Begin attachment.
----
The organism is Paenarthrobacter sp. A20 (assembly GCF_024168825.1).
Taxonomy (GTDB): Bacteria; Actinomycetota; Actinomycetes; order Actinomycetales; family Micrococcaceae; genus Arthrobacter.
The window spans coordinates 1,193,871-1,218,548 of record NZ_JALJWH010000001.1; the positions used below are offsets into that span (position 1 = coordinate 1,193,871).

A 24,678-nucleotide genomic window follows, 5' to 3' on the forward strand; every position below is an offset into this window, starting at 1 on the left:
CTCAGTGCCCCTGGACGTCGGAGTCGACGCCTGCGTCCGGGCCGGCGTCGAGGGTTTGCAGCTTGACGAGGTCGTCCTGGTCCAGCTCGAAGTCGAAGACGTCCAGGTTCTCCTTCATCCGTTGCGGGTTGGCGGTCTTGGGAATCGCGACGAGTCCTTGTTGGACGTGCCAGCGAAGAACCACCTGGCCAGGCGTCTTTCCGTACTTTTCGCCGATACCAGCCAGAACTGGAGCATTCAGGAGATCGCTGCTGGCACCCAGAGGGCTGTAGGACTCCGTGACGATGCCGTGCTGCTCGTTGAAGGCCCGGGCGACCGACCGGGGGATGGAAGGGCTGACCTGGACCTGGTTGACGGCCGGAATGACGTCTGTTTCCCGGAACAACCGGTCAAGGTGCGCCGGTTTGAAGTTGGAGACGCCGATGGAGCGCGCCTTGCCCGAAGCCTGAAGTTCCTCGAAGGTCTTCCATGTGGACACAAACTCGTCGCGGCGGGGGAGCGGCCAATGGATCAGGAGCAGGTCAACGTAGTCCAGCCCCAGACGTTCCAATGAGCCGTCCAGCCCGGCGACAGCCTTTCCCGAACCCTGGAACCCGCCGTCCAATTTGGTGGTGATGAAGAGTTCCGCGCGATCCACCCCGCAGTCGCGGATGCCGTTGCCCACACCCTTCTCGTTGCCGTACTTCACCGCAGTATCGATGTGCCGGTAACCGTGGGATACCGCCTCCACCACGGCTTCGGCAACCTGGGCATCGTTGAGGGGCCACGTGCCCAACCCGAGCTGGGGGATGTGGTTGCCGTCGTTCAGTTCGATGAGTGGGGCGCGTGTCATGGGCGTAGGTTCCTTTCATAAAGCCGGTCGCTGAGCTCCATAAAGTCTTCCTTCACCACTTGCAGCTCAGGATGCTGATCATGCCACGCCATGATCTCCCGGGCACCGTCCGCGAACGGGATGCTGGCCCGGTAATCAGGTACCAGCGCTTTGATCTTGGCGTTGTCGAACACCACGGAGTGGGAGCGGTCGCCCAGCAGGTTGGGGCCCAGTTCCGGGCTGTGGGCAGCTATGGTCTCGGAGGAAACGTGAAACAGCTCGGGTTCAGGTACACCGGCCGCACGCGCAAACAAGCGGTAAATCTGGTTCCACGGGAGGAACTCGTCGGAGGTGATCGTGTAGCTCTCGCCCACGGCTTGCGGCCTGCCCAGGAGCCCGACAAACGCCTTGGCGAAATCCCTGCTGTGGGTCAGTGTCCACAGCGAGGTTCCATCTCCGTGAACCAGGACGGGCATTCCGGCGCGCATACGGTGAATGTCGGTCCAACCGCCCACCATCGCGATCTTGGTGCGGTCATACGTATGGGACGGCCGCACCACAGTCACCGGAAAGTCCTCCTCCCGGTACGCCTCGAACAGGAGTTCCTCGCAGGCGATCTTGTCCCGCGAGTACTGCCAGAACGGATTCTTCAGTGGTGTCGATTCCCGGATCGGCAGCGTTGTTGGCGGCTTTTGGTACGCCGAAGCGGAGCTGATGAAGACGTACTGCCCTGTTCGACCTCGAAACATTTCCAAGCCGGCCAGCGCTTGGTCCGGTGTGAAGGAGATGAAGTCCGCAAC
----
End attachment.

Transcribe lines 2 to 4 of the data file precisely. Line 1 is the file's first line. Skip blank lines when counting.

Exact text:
Taxonomy (GTDB): Bacteria; Actinomycetota; Actinomycetes; order Actinomycetales; family Micrococcaceae; genus Arthrobacter.
The window spans coordinates 1,193,871-1,218,548 of record NZ_JALJWH010000001.1; the positions used below are offsets into that span (position 1 = coordinate 1,193,871).

A 24,678-nucleotide genomic window follows, 5' to 3' on the forward strand; every position below is an offset into this window, starting at 1 on the left: